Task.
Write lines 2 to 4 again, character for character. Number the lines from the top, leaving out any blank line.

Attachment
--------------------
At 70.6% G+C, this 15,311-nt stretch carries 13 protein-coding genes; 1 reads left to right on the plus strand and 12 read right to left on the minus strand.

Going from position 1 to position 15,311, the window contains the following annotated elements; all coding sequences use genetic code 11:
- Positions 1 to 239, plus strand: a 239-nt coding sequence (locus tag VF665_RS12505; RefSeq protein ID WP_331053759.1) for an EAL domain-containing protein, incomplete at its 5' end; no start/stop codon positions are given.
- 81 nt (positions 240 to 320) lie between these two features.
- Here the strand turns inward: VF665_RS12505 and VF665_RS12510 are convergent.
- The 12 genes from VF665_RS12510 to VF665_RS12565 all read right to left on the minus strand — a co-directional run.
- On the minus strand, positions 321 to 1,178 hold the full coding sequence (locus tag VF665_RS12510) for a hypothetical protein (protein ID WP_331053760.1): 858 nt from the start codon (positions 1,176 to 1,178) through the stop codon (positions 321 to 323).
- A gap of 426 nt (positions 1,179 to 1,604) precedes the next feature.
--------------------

Going from position 1 to position 15,311, the window contains the following annotated elements; all coding sequences use genetic code 11:
- Positions 1 to 239, plus strand: a 239-nt coding sequence (locus tag VF665_RS12505; RefSeq protein ID WP_331053759.1) for an EAL domain-containing protein, incomplete at its 5' end; no start/stop codon positions are given.
- 81 nt (positions 240 to 320) lie between these two features.